Michelle Obama, San Antonio Mayor Julian Castro headline first night of Democrats’ convention
CHARLOTTE, N.C. -- The Democratic National Convention, touting itself as the most transparent and accessible in history, opened Tuesday with a racially diverse parade of speakers who, headlined by Michelle Obama, were offering an agenda of economic progress and social conscience for the next four years.
Delegates at Time Warner Cable Arena showered speakers with a raucous reception as Democrats seized the opportunity to deliver their first, prime-time counterpunch to attacks launched at President Obama last week at the Republican convention in Tampa.
“Texas may be the one place where people actually still have bootstraps, and we expect folks to pull themselves up by them. But we also recognize there are some things we can’t do alone,” according to excerpts of the prepared remarks of the convention keynoter, San Antonio Mayor Julian Castro. “We have to come together and invest in opportunity today for prosperity tomorrow.”
Castro derided Mitt Romney, the Republican nominee, with a familiar Democratic criticism that the former Massachusetts governor is out of touch with ordinary Americans.
“Romney, quite simply, doesn’t get it. A few months ago he visited a university in Ohio and gave the students there a little entrepreneurial advice,” Castro was scheduled to say.
“ ‘Start a business,’ he said. But how? ‘Borrow money if you have to from your parents,’ he told them. Gee, why didn’t I think of that?”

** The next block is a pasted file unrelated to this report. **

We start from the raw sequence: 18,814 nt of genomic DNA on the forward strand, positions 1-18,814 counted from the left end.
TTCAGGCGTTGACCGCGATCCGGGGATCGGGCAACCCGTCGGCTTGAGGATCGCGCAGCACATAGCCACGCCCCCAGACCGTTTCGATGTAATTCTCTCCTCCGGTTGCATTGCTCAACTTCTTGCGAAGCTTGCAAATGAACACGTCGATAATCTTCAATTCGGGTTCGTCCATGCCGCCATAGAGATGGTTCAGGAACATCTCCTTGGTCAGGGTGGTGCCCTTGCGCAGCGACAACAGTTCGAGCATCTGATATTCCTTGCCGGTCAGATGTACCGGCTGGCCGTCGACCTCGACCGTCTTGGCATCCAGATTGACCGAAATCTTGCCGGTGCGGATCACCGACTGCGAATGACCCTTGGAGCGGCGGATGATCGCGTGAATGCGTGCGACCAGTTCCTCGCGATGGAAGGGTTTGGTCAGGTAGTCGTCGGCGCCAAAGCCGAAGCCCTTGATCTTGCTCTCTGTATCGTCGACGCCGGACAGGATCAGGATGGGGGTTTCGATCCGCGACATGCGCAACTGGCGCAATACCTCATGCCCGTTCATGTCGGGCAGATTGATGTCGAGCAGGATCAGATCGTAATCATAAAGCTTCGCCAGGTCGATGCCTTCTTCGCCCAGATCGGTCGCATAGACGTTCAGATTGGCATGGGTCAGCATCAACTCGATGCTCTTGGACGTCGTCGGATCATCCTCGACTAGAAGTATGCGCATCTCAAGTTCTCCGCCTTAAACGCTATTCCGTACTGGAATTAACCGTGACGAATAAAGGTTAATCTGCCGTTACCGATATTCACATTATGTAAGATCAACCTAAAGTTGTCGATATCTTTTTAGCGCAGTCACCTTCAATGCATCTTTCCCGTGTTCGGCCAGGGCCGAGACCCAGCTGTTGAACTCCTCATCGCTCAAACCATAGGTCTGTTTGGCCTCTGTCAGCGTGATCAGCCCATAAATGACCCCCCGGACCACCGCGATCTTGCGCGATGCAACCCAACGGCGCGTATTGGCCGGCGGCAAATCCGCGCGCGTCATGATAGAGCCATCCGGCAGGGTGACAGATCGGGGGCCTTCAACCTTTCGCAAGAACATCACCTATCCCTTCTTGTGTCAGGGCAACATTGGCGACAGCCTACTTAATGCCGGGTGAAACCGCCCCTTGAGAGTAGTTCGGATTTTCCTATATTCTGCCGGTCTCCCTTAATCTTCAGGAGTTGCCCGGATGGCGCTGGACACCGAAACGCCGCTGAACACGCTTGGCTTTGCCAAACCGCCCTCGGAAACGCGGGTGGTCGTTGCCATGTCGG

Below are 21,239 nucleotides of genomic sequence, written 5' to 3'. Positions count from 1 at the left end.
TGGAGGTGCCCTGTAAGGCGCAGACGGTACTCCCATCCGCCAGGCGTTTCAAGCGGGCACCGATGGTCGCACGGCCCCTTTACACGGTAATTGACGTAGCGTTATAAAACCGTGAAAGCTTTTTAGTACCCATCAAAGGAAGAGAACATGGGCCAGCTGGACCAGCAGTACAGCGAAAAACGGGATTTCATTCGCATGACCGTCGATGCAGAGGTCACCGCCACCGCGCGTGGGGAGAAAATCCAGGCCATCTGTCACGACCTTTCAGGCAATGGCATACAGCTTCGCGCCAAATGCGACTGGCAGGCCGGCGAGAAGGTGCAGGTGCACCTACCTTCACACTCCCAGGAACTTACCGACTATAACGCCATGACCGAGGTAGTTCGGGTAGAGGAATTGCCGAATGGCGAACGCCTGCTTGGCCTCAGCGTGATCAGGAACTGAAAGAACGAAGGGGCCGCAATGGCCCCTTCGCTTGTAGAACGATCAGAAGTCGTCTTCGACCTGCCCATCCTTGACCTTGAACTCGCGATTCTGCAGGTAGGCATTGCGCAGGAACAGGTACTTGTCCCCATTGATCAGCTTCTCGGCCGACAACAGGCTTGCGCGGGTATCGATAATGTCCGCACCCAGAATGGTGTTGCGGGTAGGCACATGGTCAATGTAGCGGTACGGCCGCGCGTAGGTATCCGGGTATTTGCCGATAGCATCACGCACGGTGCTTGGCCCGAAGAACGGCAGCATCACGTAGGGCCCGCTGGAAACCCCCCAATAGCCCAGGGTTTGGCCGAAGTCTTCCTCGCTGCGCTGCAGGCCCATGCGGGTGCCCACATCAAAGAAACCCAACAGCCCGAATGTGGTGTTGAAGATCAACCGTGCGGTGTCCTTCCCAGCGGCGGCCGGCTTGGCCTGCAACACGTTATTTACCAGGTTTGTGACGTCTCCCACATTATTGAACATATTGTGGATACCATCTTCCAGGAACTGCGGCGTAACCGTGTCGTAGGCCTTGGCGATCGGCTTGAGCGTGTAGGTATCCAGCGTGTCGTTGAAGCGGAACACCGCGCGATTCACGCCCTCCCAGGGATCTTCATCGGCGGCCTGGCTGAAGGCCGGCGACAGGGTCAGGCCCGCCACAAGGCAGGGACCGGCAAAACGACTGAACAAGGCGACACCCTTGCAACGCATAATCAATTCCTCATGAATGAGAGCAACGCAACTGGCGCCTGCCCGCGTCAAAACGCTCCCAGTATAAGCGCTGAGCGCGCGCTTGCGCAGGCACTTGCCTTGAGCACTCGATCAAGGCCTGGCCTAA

Speaker after speaker, including Senate Majority Leader Harry Reid of Nevada, hammered the Republican ticket of Romney and US Representative Paul Ryan of Wisconsin as being willing to eviscerate Medicare and the social safety net to expand tax breaks for the wealthy.
“We all understand that freedom isn’t free. What Romney and Ryan don’t understand is that neither is opportunity. We have to invest in it,” Castro said, according to the released excerpts.
Much like Ann Romney speech last week, Michelle Obama was expected to use her address to try to humanize the president and avoid direct political attacks on the Republicans. Like her counterpart, Michelle Obama is considered to have the potential to be an effective campaigner.
Newark Mayor Cory Booker delivered a fiery speech that brought the crowd to its feet, and chants of “USA! USA!” that started during the speech turned to “Cory! Cory!” after it.
“We must choose forward. We must choose inclusion. We must choose growing together,” Booker said. “Being asked to pay your fair share isn’t class warfare. It’s patriotism.”Brian MacQuarrie can be reached at firstname.lastname@example.org; Matt Viser at email@example.com